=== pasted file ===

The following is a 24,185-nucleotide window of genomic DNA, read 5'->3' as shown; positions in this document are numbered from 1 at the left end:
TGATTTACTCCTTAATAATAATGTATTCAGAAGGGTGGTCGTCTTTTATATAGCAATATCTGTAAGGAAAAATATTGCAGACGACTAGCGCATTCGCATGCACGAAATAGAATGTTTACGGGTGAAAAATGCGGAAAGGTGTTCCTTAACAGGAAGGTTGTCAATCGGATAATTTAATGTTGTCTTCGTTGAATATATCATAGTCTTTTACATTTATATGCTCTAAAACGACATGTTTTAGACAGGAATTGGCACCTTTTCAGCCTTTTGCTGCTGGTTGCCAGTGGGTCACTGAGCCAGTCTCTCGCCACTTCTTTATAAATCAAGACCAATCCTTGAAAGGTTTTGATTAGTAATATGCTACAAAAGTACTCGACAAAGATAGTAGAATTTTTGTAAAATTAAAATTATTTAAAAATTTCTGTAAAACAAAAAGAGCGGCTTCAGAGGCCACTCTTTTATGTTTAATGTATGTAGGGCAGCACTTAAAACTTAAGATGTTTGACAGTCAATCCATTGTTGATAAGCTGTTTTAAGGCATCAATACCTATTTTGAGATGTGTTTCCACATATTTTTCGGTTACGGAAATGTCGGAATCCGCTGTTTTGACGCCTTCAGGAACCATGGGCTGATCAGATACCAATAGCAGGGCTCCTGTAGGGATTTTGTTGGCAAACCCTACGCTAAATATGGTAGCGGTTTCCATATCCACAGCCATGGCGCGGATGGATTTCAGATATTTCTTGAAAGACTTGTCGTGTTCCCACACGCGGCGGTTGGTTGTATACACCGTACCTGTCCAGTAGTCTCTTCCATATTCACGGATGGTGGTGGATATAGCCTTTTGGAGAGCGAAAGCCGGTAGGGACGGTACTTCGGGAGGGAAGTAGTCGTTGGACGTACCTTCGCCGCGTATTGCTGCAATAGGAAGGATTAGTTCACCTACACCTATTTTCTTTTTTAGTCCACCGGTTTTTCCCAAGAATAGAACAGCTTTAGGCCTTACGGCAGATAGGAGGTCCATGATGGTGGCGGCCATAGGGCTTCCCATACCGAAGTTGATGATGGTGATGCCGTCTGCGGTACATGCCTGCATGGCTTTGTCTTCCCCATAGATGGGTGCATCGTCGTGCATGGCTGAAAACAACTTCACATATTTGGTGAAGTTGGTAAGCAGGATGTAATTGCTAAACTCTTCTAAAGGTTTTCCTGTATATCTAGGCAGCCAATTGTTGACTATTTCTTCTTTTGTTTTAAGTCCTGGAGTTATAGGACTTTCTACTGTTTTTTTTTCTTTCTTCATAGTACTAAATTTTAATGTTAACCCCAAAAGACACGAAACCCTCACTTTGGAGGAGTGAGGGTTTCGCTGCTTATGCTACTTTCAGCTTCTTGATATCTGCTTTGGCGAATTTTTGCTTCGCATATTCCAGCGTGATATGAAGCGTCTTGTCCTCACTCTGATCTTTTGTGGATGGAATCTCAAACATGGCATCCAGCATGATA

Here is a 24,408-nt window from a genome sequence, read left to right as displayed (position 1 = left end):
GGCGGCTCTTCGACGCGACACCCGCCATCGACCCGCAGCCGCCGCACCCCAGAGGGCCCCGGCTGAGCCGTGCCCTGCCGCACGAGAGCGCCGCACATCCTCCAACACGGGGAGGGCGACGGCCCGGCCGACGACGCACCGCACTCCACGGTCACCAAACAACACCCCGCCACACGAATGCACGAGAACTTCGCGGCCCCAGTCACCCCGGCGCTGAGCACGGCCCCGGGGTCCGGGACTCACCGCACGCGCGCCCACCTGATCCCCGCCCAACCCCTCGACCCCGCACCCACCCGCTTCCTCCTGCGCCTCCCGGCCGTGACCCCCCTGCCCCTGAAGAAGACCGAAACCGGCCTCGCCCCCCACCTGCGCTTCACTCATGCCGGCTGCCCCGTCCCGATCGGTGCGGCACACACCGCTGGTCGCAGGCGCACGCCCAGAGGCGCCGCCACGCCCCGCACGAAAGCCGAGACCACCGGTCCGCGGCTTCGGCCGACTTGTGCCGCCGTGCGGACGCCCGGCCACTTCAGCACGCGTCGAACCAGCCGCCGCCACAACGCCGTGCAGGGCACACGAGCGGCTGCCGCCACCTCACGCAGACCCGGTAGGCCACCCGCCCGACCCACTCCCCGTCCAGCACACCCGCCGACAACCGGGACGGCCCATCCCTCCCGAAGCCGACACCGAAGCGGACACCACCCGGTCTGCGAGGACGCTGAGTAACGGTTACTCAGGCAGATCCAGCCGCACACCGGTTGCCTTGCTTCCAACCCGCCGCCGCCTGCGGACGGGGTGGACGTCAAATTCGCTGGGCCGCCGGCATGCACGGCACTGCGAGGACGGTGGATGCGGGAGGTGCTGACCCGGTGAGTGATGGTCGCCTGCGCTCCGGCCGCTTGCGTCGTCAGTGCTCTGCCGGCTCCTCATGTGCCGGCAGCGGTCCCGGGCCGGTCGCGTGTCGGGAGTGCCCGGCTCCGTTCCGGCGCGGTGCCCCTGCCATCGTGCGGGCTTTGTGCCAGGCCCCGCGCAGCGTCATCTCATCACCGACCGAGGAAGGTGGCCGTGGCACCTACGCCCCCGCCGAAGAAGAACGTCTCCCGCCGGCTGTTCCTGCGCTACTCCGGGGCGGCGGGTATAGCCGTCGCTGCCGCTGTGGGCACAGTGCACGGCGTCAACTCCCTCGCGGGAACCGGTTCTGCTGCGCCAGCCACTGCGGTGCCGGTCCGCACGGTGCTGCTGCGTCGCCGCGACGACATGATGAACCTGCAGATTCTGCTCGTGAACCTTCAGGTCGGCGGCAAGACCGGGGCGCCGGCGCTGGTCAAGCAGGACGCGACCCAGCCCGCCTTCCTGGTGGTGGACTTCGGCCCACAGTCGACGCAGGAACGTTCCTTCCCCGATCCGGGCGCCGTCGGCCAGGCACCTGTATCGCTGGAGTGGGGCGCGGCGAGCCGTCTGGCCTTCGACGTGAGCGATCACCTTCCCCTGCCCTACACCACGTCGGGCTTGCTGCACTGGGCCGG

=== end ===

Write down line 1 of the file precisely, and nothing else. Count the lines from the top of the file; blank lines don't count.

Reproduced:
The following is a 24,185-nucleotide window of genomic DNA, read 5'->3' as shown; positions in this document are numbered from 1 at the left end: